New Six-Part Lecture Series ’Microbes and Environmental Chemistry: Invisible Actors of Planetary Change’ Starts October 14, 2021

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The Federal Institute for Materials Research and Testing and Freie Universität Berlin invite you on a scientific voyage of discovery into the world of microorganisms

The interactions of microorganisms and other living organisms with our planet will be the focus of a public lecture series organized by the Federal Institute for Materials Research and Testing - BAM) together with Freie Universität Berlin. The six talks - which form part of the overarching "Science with Impact" lecture series to celebrate BAM’s 150th anniversary - will kick off on October 14, 2021, with a whole host of internationally renowned experts, offering unique insights from different disciplines. The lectures will be held in English and take place on Thursdays from 4 p.m. to 6 p.m. They can be viewed online free of charge and without prior registration.

Although individual microorganisms are invisible to the naked eye, they fulfill extremely important functions for humans and the environment all over the world - from mountains and deserts to oceans and rivers. They influence the cycles of elements, substances, and energy, cause soils to produce food and plants to thrive. Even the landscape - the shape of the Earth’s surface - is modulated by fascinating interactions between microbes, other organisms, the climate, and plate tectonics.

The relationships between living things and the Earth increasingly face major challenges. For example, has the exponential increase in human-made pollution, such as plastic waste, changed the global microbiome? Are algae on the Greenland ice sheet influencing the rate at which glaciers are melting and sea levels rising? In what ways does global warming cause microbial feedback in the Earth’s carbon and nitrogen budgets? And how can these countless tiny organisms and their extremely significant effects be made visible? Specialists from various disciplines shed light on the role of microbes on our planet and expand our anthropocentric view of the entire Earth system.

These questions will be addressed in individual lectures held by Prof. Todd Ehlers (University of Tübingen and California Institute of Technology), Liane G. Benning (Helmholtz Center Potsdam - GFZ German Research Center for Geosciences, Freie Universität Berlin), Lisa Gieg (University of Calgary), Friedhelm von Blanckenburg (Helmholtz Center Potsdam - GFZ German Research Center for Geosciences, Freie Universität Berlin), Antje Boetius (Alfred Wegener Institute, Helmholtz Center for Polar and Marine Research at the University of Bremen, Max Planck Institute for Marine Microbiology), and Dirk Wagner (Helmholtz Center Potsdam - GFZ German Research Center for Geosciences, University of Potsdam).

In addition to the "Science with Impact" lecture series, a number of other events are scheduled to take place between October and December 2021 for BAM’s 150th anniversary, such as lectures on digitalization and sustainability in the construction industry, and on high-performance materials and welding techniques in additive manufacturing.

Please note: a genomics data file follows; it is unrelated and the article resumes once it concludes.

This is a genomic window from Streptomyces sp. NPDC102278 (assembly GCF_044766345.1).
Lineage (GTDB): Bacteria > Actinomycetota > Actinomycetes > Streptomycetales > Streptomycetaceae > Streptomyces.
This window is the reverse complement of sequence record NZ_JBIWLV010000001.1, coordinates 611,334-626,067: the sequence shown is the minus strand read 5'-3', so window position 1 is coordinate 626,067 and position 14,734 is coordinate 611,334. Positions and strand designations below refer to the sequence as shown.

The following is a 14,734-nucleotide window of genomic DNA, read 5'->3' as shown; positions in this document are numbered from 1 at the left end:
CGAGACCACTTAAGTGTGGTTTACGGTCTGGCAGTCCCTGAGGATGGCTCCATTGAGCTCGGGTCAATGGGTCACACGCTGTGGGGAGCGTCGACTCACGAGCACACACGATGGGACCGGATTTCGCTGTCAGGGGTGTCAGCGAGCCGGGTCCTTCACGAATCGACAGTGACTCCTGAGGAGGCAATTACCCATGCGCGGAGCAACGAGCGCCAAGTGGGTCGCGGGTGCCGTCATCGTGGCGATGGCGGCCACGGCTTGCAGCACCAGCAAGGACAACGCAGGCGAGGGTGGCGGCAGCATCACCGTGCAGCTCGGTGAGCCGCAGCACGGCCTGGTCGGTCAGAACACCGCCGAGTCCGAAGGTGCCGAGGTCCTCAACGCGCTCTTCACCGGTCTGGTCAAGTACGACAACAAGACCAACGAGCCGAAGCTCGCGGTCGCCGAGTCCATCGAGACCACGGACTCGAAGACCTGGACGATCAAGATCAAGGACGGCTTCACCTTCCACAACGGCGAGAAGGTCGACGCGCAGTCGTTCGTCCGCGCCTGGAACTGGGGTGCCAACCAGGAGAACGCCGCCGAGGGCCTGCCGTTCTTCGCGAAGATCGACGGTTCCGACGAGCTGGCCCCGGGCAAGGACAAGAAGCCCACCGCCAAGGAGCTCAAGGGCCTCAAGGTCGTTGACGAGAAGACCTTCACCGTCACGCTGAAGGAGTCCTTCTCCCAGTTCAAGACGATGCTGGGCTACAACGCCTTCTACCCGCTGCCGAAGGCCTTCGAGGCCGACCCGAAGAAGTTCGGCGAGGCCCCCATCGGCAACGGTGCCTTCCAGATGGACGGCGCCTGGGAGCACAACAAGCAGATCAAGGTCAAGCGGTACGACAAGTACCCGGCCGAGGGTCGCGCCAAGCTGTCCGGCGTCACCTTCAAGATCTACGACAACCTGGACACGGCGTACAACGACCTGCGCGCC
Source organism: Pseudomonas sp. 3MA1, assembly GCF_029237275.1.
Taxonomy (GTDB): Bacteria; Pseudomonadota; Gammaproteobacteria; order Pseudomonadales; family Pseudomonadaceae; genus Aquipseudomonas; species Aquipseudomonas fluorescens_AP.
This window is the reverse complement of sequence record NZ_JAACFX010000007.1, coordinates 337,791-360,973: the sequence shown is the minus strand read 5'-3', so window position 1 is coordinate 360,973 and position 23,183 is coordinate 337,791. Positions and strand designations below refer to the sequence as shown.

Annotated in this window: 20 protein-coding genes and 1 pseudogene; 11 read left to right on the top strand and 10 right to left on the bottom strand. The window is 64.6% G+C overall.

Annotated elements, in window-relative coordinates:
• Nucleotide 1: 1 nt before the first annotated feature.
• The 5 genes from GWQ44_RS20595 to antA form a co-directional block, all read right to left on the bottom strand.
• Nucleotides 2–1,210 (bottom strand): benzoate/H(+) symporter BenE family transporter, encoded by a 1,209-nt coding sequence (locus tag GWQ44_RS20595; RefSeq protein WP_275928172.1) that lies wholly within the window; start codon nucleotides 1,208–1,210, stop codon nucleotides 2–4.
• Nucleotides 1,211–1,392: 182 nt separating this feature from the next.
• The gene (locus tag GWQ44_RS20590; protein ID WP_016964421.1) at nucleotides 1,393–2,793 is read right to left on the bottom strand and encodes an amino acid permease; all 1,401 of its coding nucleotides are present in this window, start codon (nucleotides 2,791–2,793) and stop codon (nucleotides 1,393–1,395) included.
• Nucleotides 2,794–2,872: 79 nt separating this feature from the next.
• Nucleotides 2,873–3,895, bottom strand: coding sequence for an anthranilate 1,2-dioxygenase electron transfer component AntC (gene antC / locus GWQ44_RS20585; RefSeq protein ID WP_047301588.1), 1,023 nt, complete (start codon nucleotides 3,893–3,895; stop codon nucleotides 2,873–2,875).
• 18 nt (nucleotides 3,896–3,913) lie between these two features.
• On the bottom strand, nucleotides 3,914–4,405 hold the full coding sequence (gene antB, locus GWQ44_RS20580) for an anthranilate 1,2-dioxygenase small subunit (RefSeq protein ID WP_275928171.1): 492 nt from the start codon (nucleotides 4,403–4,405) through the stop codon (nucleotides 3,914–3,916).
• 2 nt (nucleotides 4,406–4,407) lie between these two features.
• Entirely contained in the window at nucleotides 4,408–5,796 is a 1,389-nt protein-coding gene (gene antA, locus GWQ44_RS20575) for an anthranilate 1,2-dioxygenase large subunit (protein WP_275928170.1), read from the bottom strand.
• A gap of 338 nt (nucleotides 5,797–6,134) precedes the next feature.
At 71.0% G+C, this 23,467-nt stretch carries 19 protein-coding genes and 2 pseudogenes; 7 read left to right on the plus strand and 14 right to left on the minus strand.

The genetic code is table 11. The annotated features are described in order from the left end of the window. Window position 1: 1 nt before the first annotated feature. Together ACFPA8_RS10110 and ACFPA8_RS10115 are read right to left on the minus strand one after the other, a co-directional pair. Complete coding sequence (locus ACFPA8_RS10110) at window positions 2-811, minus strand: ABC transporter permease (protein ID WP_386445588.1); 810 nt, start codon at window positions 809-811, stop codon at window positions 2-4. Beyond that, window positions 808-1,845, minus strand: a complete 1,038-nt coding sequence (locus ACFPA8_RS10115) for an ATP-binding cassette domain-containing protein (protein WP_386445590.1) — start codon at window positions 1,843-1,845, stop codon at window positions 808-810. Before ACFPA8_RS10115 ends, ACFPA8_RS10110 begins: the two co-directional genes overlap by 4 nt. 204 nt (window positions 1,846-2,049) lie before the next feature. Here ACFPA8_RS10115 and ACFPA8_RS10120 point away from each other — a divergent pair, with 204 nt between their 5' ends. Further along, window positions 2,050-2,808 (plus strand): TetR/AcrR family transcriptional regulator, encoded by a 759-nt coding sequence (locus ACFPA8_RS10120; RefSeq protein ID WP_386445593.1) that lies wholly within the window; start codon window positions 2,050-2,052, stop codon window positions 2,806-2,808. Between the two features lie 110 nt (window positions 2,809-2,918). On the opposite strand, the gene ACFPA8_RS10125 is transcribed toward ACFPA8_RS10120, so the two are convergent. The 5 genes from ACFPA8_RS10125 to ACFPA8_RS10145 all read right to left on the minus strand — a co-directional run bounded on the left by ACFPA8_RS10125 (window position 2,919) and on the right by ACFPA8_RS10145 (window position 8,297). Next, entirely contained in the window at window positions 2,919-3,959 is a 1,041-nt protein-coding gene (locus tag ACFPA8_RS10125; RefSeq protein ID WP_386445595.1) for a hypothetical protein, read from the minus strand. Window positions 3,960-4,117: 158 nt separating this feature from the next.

• You can find more information on the lecture series "Microbes and Environmental Chemistry: Invisible Actors of Planetary Change" and how to participate here:
    https://www.bam.de/Content/EN/Events/2021/2021-10-14-microbes-and-climate-change.html
  • Information about BAM’s work in the field of microbiology and the environment
    https://www.bam.de/Navigation/EN/Topics/Environment/environment.html
  • Further information on the BAM lecture series "Science with Impact"
    https://www.150.bam.de/150/Navigation/EN/Services/Events/events.html
  • Details on BAM’s 150th anniversary celebrations
    https://www.150.bam.de/150/Navigation/EN/Home/home.html

Lecture Series Program: "Microbes and Environmental Chemistry: Invisible Actors of Planetary Change"

  • Thursday, October 14, 2021, 4 p.m. to 6 p.m., online
    How Plants Shape Mountains
    Prof. Todd Ehlers, PhD (University of Tübingen

    California Institute of Technology)

  • Thursday, October 21, 2021, 4 p.m. to 6 p.m., online
    Algae darken Greenland’s ice - small cells, huge consequences
    Liane G. Benning (Helmholtz Center Potsdam - GFZ German Research Center for Geosciences

    Freie Universität Berlin)

  • Thursday, October 28, 2021, 4 p.m. to 6 p.m., online
    Microbes in man-made systems
    Lisa Gieg (University of Calgary)
  • Thursday, November 4, 2021, 4 p.m. to 6 p.m., online
    Does life drive rock weathering?
    Friedhelm von Blanckenburg (Helmholtz Center Potsdam - GFZ German Research Center for Geosciences

    Freie Universität Berlin)

  • Thursday, November 11, 2021, 4 p.m. to 6 p.m., online
    Global change microbiology - big questions about small life for our future
    Antje Boetius (Alfred Wegener Institute, Helmholtz Center for Polar and Marine Research

    Max Planck Institute for Marine Microbiology)

  • Thursday, November 18, 2021, 4 p.m. to 6 p.m., online
    Of survival artists and superheroes - microbial life in terrestrial extreme habitats
    Dirk Wagner (Helmholtz Center Potsdam - GFZ German Research Center for Geosciences

    University of Potsdam)

The lectures and subsequent discussions will be held in English.


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